Monday, February 12, 2007

Students Protest for Compassionate Care

Last Friday, a group of students from Yale College, Yale School of Medicine, and Yale School of Nursing protested in front of St. Raphael's Hospital in order to call attention to the need for compassionate care for rape victims. You can read the Yale Daily News report on the protest here. They targeted St. Raphael's because the hospital will not provide emergency contraception to all rape victims who request it. There is currently a bill in the state legislature that would require all hospitals that receive state funding (and St. Raphael's does receive some state funding) to provide emergency contraception to all rape victims, regardless of the hospital's religious affiliation. Emergency contraception, a high dose of birth-control hormones, can prevent pregnancy up to 120 hours after unprotected sex; clearly, it is should be an essential part of treatment for women who have suffered sexual assault. St. Raphael's has also intimated that if the compassionate care bill passes, they will stop treating rape victims so as not to violate the new law. This response would be unconscionable. I hope that the protest on Friday showed St. Raphael's that their policies do not go unnoticed. I also hope that those who saw the protest or heard about it will contact their state legislators in the hopes of getting the compassionate care bill passed. As the protesters on Friday made clear, women deserve compassionate care.

4 comments:

callie said...

I think it's interesting that the movement for emergency contraception for rape victims is called "compassionate care." Providing EC to rape victims doesn't seem to me to be compassionate care but rather -basic- care.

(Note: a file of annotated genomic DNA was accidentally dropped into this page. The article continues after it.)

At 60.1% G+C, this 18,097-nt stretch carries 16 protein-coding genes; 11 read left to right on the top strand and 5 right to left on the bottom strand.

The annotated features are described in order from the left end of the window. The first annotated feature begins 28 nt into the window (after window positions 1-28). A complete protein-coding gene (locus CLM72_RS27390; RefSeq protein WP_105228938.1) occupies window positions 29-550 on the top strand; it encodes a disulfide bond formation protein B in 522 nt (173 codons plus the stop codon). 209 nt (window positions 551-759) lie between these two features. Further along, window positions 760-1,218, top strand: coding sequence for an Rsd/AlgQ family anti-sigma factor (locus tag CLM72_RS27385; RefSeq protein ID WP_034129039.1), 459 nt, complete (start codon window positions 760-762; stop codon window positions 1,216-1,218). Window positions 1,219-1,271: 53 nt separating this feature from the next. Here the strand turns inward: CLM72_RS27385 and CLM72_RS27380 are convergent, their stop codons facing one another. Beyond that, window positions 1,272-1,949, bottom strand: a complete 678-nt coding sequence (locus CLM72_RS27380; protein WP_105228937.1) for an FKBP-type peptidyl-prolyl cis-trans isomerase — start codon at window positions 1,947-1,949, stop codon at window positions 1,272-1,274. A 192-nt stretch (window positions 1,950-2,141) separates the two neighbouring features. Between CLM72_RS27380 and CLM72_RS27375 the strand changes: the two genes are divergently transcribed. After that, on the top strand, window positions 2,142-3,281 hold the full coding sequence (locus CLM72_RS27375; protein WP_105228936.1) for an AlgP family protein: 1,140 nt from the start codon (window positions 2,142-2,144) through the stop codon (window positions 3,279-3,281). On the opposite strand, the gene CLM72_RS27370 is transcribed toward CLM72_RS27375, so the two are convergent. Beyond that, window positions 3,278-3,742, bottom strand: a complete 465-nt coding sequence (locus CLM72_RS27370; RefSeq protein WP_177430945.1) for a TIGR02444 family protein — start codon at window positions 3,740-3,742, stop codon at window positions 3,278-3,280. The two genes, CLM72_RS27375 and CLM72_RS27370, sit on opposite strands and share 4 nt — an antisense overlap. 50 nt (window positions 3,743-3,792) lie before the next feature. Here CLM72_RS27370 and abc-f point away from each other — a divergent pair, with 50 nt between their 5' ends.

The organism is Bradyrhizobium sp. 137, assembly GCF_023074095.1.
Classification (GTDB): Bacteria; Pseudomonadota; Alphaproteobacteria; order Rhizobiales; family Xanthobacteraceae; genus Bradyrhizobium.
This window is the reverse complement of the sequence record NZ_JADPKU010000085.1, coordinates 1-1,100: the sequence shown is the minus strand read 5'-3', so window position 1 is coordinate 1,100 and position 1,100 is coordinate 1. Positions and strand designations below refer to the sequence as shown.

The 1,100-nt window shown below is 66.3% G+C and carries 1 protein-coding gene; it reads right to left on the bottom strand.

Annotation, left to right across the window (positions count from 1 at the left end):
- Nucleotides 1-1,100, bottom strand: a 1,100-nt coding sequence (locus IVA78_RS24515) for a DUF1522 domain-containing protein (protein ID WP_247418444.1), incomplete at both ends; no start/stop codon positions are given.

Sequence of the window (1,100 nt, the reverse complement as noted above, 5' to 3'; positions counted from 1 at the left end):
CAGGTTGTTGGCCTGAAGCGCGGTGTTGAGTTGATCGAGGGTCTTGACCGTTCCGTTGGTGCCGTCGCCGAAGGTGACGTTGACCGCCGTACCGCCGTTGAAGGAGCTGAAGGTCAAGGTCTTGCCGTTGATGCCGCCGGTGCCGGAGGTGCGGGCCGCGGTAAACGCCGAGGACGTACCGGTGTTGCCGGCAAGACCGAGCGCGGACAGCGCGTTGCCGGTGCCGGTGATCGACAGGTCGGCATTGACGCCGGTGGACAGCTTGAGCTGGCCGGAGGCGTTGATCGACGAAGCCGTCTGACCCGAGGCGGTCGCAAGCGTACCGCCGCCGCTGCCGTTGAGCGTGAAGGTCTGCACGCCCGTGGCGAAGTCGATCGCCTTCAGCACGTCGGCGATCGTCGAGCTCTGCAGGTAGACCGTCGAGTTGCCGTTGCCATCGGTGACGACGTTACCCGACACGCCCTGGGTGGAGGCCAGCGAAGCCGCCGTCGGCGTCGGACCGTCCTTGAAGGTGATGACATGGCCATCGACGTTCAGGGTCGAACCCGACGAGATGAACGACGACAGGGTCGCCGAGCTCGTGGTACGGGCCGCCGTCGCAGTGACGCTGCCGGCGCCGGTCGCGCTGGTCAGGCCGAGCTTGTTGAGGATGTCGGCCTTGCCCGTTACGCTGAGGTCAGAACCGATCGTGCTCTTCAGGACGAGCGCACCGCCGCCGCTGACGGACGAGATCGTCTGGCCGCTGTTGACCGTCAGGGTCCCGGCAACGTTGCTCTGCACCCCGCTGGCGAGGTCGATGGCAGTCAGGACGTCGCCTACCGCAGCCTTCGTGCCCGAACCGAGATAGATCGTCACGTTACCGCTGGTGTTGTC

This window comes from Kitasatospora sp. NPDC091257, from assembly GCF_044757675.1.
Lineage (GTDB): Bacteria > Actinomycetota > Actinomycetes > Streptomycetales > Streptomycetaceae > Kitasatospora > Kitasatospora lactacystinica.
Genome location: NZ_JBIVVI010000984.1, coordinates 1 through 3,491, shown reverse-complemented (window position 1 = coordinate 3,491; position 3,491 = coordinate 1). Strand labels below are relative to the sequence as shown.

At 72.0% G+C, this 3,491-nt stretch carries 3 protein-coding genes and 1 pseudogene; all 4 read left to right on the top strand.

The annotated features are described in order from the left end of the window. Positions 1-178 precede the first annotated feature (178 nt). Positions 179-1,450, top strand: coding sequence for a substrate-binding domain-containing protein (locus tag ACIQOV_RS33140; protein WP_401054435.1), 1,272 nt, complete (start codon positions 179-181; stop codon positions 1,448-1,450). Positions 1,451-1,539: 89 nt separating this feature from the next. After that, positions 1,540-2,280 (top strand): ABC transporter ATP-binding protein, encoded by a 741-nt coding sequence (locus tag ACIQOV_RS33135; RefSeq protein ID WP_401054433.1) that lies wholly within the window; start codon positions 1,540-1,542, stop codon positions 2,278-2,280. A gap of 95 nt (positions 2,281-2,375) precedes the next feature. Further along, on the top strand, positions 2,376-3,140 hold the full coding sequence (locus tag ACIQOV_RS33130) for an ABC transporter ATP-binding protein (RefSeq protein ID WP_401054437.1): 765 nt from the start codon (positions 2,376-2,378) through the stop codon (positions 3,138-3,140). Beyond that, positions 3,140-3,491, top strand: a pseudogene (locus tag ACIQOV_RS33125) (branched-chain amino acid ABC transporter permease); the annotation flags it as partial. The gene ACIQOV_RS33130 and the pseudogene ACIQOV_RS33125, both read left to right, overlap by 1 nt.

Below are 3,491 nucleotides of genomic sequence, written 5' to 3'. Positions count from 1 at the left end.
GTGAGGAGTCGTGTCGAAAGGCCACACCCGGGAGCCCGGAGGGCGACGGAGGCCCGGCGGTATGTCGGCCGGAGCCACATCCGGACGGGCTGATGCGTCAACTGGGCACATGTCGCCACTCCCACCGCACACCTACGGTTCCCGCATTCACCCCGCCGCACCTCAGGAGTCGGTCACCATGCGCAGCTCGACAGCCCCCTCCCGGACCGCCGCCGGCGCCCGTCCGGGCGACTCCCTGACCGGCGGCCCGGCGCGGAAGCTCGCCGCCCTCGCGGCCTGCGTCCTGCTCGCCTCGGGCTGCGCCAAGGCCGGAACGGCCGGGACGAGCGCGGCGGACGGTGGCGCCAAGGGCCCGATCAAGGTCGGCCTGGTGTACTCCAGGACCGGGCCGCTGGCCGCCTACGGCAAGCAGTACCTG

If a hospital doesn't believe in giving women basic care-- such as preventing an unwanted organisms (babies) from growing in their bodies after rape-- than it shouldn't be in the business of being a hospital.

callie said...

sorry, meant "then it shouldn't be in the business of being a hospital"

estv said...

callie, i just want to agree with you on changing the language from "compassionate" to "basic" care. offering EC is an act of necessity, not generosity.

Maggie said...

I agree with you both about EC being a part of basic care, and to be honest, I don't know why the legislators who proposed to bill called it "compassionate care." I assume there is some political motivation - perhaps they thought it would be more effective to characterize the opponents of the bill as heartless or callous? In any case, yes, EC is a necessary part of women's health care.